The idea was to yield gradual but significant suburban intensification with the added benefit of development profits accruing to participating households. This way, ‘nimbys’ might be transformed into ‘yimbys’ through a process of enlightened self-interest. Supurbia offered a process by means of which communities could benefit from development inspired and approved BY themselves.
Many urban and suburban communities suffer from a sense that urban regeneration is being done to them.
We were emboldened in this belief when one of our partners succeeded in a collaborative development in Primrose Hill, London in which neighbours on both sides of the street simultaneously added an attic storey creating significant extra value. This project came to be known as ‘Fitzroof’. It took place under current planning legislation and what’s more in a conservation area where the policy guidance actually prohibited roof extensions.
The key to success lay in the whole street writing to the planning authority in support of each other’s applications instead of raising objections, as would be the normal expectation.
Policy impetus really kicked in when Samuel Hughes and Ben Southgate at Policy Exchange took an interest with their Strong Suburbs report on enabling streets to control their own development. Its authors drummed up an incredibly impressive array of endorsements – including from the then Secretary of State. Street Votes was born, to be followed closely by Mansard Votes, Block Votes and Mews Votes – all eminently practical versions of the same principle.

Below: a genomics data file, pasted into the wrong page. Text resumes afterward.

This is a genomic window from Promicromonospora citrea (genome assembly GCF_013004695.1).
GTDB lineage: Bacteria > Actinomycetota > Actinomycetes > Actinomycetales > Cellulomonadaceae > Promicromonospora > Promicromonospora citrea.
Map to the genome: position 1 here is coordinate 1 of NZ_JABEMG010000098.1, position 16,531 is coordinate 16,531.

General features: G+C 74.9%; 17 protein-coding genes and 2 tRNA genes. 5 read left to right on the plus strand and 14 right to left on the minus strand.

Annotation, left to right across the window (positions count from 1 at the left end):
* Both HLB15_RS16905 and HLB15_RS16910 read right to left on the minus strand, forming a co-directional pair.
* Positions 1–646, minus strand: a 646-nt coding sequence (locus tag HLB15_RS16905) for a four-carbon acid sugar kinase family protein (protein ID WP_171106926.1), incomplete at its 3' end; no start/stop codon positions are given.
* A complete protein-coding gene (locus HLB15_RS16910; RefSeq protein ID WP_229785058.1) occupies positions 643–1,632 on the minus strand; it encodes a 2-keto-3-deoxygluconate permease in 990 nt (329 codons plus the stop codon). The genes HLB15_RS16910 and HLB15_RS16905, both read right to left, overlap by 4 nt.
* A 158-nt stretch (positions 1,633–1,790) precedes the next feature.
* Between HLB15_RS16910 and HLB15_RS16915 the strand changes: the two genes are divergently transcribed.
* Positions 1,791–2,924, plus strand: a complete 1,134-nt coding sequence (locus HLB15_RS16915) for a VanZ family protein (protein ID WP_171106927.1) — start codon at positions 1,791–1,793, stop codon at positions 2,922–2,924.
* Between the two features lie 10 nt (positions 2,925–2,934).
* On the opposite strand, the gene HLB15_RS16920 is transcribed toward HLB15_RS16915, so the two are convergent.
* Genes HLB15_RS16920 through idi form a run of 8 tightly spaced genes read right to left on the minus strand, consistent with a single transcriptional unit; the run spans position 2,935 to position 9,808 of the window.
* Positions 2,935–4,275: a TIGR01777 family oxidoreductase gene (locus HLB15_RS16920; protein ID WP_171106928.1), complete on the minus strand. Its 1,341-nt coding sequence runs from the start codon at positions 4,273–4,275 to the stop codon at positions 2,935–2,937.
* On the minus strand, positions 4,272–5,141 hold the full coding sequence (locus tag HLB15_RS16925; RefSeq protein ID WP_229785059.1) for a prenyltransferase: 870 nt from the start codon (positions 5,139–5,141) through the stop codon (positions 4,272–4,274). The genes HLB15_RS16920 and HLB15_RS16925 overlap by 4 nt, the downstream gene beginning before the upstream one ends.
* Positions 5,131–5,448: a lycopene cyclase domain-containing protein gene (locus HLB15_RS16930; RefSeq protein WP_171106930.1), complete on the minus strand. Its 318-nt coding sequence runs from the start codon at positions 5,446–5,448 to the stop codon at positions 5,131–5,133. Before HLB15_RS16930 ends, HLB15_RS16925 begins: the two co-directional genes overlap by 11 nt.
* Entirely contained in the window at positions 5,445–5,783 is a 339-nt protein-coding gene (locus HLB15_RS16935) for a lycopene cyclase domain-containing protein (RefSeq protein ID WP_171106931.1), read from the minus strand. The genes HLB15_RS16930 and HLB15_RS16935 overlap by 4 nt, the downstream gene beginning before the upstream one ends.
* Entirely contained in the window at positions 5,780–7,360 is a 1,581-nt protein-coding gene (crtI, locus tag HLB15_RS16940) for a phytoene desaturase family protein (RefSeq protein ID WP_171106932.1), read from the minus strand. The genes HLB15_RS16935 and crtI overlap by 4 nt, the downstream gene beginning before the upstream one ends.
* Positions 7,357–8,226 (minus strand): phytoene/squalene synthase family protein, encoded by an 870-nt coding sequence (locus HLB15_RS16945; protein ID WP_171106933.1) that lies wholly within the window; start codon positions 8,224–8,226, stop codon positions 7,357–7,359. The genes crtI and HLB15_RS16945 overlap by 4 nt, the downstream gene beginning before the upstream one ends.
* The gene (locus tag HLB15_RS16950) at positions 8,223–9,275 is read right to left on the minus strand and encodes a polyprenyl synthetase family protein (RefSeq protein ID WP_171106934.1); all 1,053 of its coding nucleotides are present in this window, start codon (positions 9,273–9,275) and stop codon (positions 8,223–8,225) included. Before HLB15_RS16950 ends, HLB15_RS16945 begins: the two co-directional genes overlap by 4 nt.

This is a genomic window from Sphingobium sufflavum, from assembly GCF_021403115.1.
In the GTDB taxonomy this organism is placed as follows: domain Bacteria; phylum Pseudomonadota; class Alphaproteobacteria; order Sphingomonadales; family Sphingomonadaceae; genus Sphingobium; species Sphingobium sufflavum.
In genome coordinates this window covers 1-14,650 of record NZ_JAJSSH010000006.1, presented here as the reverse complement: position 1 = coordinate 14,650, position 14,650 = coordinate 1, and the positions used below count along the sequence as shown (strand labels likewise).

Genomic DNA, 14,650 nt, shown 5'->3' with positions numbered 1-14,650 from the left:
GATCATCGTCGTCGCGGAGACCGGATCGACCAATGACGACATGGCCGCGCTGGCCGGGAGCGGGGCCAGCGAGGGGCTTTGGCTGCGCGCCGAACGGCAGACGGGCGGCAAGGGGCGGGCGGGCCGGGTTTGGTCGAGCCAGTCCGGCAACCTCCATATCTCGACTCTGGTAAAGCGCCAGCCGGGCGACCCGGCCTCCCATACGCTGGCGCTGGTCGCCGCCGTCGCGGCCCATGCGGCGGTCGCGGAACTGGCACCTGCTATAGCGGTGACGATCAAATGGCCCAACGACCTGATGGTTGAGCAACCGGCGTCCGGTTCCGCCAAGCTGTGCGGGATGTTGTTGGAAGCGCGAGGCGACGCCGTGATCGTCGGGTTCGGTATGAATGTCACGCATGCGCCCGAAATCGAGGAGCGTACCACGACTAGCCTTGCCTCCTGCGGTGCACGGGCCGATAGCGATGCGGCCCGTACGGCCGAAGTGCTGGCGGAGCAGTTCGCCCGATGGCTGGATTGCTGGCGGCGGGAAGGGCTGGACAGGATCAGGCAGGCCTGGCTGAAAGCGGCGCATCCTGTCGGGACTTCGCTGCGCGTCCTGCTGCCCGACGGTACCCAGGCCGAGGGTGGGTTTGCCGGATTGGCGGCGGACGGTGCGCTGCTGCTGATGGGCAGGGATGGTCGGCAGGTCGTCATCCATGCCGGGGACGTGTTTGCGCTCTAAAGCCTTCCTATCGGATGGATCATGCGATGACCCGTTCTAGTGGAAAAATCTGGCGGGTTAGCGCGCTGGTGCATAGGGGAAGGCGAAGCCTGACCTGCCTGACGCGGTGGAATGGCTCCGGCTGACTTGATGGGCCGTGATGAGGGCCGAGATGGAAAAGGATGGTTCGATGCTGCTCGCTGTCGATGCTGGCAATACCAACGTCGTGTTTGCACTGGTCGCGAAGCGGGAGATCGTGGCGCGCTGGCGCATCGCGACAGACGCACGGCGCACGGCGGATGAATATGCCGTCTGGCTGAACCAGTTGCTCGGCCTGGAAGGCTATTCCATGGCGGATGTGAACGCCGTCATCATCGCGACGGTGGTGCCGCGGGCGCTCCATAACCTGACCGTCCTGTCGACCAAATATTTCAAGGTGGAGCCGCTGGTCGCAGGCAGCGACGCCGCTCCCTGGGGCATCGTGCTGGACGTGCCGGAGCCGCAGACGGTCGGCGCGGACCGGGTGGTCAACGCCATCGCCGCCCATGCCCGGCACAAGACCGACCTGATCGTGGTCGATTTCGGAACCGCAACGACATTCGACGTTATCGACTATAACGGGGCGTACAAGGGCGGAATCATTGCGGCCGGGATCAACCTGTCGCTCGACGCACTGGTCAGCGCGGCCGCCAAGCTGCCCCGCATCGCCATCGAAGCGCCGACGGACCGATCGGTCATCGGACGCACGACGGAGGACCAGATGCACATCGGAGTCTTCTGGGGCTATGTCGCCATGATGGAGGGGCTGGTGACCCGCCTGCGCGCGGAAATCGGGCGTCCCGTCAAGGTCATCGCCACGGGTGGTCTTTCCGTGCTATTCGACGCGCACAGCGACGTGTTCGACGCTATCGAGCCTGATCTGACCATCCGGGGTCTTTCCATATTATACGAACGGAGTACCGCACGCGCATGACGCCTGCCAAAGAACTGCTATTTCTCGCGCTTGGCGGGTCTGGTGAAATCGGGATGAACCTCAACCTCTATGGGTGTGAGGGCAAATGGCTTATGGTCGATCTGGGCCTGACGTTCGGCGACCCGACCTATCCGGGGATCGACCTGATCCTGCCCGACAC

I expect that implementation will be gradual – probably involving a select few pilot schemes - before a mature supply chain and well-rehearsed processes emerge as a readily available option for neighbourhood change.
Policy Exchange brought serious policy heft, levering these ideas for community co-creation of suburban densification onto ministerial desks. The successful Building Better, Building Beautiful Commission had its roots there, giving rise to wide acceptance and understanding of phrases such as ‘Gentle Density’. Crucially, they built on Supurbia by exploring the detail of thorny issues such as the precise nature of democratic process leading to change, and provisions to protect the rights of non-participating neighbours, to deliver credible policy proposals.